14. The first couple of minutes, I thought it was pretty slow and dragging, but it quickly became, as you rightfully describe, mesmerizing.

    The quiet moments became heavy with suspense. Really neat.

    1. I think its insane how we allowed Great Britain to use our deserts for their tests.

      Is that an American opinion, or an Australian one?

      At least the Brits were relatively restrained, with a mere 45 bombs. Unlike the bizarrely pointless “tests” set off by the US and the USSR. How many bombs are needed to prove that nuclear weapons can completely overwhelm the resources of any state? I would have thought the two in Japan were enough for that.

      The ones that really pissed us off down here, though, were the French. After the Algerians told them where to go they moved to Mururoa and bombed the bejesus out of it, first with atmospheric bombs, then after they were banned, with underground shots. They kept doing it until the atoll’s bedrock cracked open and started leaking radioactivity into the beautiful Pacific. Bastards. They never promised to stop for good, either.

      They should try firing them off in the Massif Centrale, and see how that would go down with the rest of the EU.

      1. “The ones that really pissed us off down here, though, were the French. … Bastards. They never promised to stop for good, either.”

        Actually, yes, we did. France signed and ratified the CNTBT, which is one step further than the USA.

        1. “France signed and ratified the CNTBT, which is one step further than the USA.”

          Hey good for you, and my apologies for not mentioning it – for some reason that piece of information didn’t hit the headlines much down here.

          At least, not as much as when French government agents attached a limpet mine to the Greenpeace ship Rainbow Warrior while it was in Auckland harbour preparing to sail into the Mururoa exclusion zone to protest French nuclear tests. The only act of terrorism ever committed by a foreign power against New Zealand and it was the French who did it.

          Many of us are still pretty annoyed about it.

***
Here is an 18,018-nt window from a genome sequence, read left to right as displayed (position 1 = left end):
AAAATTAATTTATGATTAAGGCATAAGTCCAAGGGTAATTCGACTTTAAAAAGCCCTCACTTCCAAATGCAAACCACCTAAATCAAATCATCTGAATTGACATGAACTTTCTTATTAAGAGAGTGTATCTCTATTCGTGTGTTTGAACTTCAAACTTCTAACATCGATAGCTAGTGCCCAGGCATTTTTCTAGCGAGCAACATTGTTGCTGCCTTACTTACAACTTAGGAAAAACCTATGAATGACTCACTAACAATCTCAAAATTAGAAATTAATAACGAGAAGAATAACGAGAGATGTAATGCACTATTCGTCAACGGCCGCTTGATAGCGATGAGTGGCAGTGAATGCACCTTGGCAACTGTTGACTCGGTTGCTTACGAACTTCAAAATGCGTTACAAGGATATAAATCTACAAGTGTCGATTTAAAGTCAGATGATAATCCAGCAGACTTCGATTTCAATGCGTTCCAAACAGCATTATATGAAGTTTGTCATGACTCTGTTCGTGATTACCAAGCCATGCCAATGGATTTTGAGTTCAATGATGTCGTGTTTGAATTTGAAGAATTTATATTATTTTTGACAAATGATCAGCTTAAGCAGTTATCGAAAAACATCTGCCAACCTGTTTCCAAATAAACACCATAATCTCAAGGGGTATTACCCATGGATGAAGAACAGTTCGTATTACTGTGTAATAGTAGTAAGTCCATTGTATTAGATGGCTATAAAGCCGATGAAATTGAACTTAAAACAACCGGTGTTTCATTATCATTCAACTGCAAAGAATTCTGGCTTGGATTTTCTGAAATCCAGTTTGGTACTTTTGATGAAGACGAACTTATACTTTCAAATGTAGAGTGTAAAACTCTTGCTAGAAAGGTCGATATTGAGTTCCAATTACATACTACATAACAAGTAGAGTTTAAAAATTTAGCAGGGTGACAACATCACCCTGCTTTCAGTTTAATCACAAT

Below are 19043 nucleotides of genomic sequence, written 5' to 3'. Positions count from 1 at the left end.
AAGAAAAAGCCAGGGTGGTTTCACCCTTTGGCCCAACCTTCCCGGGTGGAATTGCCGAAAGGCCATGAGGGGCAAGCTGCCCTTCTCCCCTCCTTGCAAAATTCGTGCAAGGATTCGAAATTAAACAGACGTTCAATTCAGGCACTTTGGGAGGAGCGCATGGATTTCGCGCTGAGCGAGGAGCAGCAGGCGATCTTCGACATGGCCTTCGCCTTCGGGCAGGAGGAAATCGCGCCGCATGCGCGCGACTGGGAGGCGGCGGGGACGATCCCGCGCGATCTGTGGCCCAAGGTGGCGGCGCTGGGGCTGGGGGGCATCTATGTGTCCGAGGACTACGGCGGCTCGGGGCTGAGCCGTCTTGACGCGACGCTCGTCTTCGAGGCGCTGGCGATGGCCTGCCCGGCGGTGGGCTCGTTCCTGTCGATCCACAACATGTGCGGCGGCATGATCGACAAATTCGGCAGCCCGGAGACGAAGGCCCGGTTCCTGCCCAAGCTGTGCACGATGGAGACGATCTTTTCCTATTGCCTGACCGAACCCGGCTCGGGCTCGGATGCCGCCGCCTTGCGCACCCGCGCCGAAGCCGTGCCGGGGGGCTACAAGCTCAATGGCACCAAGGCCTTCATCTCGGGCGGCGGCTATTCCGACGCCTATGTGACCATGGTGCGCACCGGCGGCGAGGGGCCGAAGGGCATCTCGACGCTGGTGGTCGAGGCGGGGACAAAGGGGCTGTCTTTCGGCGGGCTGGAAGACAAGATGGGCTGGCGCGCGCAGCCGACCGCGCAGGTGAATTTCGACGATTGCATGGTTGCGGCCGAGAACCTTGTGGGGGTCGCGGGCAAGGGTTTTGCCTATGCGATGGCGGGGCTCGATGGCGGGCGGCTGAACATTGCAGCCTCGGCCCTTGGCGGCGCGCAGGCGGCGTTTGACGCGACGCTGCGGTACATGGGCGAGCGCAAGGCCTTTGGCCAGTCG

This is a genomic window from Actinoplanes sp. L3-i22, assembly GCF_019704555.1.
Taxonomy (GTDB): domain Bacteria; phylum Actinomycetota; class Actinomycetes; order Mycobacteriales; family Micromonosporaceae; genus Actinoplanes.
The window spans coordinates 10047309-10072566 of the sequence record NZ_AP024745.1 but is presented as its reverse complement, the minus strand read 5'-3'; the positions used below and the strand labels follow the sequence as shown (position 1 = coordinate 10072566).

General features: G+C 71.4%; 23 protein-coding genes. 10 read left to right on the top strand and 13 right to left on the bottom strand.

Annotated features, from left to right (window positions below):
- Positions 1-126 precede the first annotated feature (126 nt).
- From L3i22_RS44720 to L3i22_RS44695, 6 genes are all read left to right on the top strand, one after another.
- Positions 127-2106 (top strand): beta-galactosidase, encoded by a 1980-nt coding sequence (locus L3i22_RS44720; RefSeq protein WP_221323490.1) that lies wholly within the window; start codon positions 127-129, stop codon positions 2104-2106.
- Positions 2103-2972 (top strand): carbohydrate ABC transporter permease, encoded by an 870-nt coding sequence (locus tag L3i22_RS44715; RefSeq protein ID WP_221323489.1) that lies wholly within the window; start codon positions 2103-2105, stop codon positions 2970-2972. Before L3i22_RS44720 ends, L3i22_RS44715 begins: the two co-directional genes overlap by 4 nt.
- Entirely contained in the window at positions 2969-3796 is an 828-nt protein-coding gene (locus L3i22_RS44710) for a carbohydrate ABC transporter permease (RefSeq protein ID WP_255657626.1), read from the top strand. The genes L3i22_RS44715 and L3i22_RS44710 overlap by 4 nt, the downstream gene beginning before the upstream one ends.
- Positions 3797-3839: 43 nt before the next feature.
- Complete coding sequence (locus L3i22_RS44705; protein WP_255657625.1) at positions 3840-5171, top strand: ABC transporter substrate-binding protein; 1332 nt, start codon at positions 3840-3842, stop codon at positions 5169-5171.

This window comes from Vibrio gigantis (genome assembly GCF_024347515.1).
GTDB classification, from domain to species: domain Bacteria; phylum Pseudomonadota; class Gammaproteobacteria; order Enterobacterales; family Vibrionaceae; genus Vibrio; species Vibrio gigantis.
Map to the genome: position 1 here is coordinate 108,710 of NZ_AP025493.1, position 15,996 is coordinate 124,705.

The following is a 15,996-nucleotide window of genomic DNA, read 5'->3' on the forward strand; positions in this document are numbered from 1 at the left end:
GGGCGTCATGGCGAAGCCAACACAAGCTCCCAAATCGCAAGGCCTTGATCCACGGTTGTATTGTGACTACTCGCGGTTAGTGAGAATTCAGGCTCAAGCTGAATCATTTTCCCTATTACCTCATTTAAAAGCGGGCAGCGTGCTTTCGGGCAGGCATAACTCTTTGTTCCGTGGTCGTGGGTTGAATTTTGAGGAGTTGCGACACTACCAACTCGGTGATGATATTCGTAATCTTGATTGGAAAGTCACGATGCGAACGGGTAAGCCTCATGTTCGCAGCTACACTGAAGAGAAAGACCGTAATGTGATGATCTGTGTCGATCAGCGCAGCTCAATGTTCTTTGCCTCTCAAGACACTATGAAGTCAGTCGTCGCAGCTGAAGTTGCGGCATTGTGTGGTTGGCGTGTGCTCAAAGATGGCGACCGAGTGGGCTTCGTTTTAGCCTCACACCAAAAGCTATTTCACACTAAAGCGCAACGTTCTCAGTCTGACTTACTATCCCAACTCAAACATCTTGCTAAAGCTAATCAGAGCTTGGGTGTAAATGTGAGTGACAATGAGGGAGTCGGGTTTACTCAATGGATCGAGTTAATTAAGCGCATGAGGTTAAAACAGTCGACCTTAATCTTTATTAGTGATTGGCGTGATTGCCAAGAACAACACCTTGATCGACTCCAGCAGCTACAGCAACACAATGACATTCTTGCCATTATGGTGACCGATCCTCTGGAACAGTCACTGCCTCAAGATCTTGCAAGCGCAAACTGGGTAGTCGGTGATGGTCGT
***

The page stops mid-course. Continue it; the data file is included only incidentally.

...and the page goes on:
15. Wow. Its like sending a message to outer space: “Warning. We are all bat-shit crazy. Planet under quarantine.”

  16. Wow. Summer/Fall 1958 was hellacious. Fully 1/3 of the world’s first 300 nuclear blasts took place between May and November.

    But that just shows how it became more posturing than actual “testing.” How much more useful could test #193 be than test #166?

    “Boom?” “Check.”
    “Things fall down?” “Check.”
    “Fireball?” “Check.”
    “Impressively tumescent mushroom cloud?” “Check.”
    “Sufficiently lethal?” “Check.”
    “Adequate fallout for long-term suffering?” “Check.”
    “Significantly better ‘bang for our buck’ than last month’s tests?” “Uh… sure, okay.”

  17. This is so cool, it’s like what you would see in an old dusty computer bank if you explored a post-apocalyptic earth in a video game (or possibly RL)

  18. Pretty Sad.

    Interesting though: South america is the only inhabited continent to never have had a nuclear explosion.

  19. Coincidentally, I was just talking to a coworker today about the cold war the the nuclear arms race. Our small difference in age (29 vs 35) are enough that one of us grew up when the possibility of nuclear war with Russia was very real, and one of us grew up in a world where even the existence of nuclear weapons was one of those things you read about only in textbooks.

    1. You do know that we still carry nuclear arms around on ballistic missile submarines, right?

  20. I was amazed by all the tit-for-tat testing. A flurry in the US, then a flurry in the USSR, back and forth. All that money just to blow up dirt, not to mention other kinds of damage.

    What’s scary too is the fact they used human subjects in the 1950’s. My grandfather flew through radiation clouds when serving in the USAF. He was the last to die of his crew, at the age of 70. Every last one of them died of colon cancer, though the VA would never admit they were linked.